Next generation net zero projects in funding move

UK universities have been provided with a huge funding boost to drive the next stage of net zero technology and operations.

Nine projects at top research centres and facilities at UK universities are set to improve their environmental sustainability, thanks to the new project which will pump £18.9 million into new research.

One of the projects by a leading advanced robotics research centre will look to adopt a novel, in-house solution to tackling rising energy bills.

The Institute for Safe Autonomy at the University of York plans to use robots to install, inspect and maintain an array of solar panels. The array of solar panels will provide all of the institute’s power.

As part of a brand new project, the array will turn the centre into a living lab. The lab will explore ways to safely develop and deploy robotic and autonomous systems to manage different configurations of photovoltaic solar cells.

Under the terms of the project the investment will support universities to:

  • enhance, upgrade and adapt research centres and facilities to reduce their carbon emissions
  • make research processes more environmentally sustainable.

It has been jointly made by Research England, part of UK Research and Innovation (UKRI), together with the Higher Education Funding Council for Wales and Scottish Funding Council.

The centres and facilities receiving funding were originally established via the successful UK Research Partnership Investment Fund (UKRPIF), which is managed by Research England.

Funding has been made available through a pilot initiative to explore how existing UKRPIF-funded research centres and facilities can be enhanced to address net zero carbon emissions targets.

The projects awarded through the pilot initiative cover a range of research areas, including, robotics, digital technology, aerospace and electronics.

They are located across the UK and include a wide variety of approaches to reducing carbon emissions.

Cranfield University will put in new equipment to significantly reduce the greenhouse gas emissions associated with airports and aerospace technology. And another project, at the University of Strathclyde, will fit equipment to manufacture medicines more sustainably.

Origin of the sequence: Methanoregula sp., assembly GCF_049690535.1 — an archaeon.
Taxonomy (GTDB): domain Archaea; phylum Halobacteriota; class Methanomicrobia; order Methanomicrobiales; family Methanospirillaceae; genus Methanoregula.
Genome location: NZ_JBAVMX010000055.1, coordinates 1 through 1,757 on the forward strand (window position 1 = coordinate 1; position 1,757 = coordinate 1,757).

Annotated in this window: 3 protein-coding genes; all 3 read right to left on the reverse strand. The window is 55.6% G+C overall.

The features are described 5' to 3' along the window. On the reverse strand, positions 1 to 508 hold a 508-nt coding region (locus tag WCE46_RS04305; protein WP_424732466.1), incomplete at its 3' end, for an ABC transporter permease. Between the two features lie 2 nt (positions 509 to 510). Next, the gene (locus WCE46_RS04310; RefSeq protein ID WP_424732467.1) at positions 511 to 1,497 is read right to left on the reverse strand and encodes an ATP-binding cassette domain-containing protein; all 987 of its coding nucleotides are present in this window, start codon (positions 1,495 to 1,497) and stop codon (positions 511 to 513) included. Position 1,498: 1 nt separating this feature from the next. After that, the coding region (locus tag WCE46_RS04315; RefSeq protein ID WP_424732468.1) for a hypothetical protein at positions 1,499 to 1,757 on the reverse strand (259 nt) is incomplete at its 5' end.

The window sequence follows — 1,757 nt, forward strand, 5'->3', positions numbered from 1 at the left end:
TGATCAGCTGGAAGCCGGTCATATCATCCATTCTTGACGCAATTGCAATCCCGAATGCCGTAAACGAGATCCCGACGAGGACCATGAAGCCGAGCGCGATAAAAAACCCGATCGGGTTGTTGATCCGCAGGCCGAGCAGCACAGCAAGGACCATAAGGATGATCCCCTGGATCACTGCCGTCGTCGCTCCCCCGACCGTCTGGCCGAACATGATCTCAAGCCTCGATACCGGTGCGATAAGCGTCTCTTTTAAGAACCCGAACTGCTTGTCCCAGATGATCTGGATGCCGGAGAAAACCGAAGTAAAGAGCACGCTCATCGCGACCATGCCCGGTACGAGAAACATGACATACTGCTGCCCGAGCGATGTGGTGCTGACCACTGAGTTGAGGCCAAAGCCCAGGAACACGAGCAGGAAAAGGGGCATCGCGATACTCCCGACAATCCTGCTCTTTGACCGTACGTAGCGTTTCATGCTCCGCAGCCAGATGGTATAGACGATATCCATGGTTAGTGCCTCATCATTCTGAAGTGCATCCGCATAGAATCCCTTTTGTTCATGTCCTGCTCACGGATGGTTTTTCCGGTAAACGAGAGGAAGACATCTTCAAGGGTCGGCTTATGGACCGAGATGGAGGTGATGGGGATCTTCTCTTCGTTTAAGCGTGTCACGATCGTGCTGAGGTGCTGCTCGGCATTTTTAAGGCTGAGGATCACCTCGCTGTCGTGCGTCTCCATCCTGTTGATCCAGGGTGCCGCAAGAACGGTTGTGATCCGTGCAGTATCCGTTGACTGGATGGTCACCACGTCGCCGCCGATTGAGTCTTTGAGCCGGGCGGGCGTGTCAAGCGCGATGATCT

As 23% of the UK’s carbon dioxide is emitted from buildings and building usage, the nine projects will contribute to the government’s targets to cut carbon emissions by 78% by 2035 and achieve net zero by 2050.

They also support UKRI’s environmental sustainability strategy, which aims to raise the standard for environmental sustainability across the UK’s research and innovation sector.

Research England executive chair, David Sweeney, explained: “The UK Research Partnership Investment Fund has a strong track record in funding state-of-art facilities that support world-leading research and strengthen partnerships between universities and other organisations active in research.

“By piloting these innovative approaches to tackling net zero in infrastructure, we hope that this scheme will help us to learn more about what works so that we and the higher education sector can factor this into future activity and build upon the already successful UKRPIF model.”

Professor Duncan Wingham, executive chair of Natural Environment Research Council and sponsor for environmental sustainability and net zero in UKRI, said: “Our environmental sustainability strategy commits UKRI to supporting the research sector to reduce its negative environmental impacts.

“This funding will help these leading national centres and facilities develop innovative solutions to reducing energy demand and increasing the use of renewable power in some unique research environments.

“UKRI is proud of its role in helping reduce carbon emissions from delivering cutting-edge research outputs in support of institutional and national net zero targets.”

As 23% of the UK’s carbon dioxide is emitted from buildings and building usage, the nine projects will contribute to the government’s targets to cut carbon emissions by 78% by 2035 and achieve net zero by 2050.

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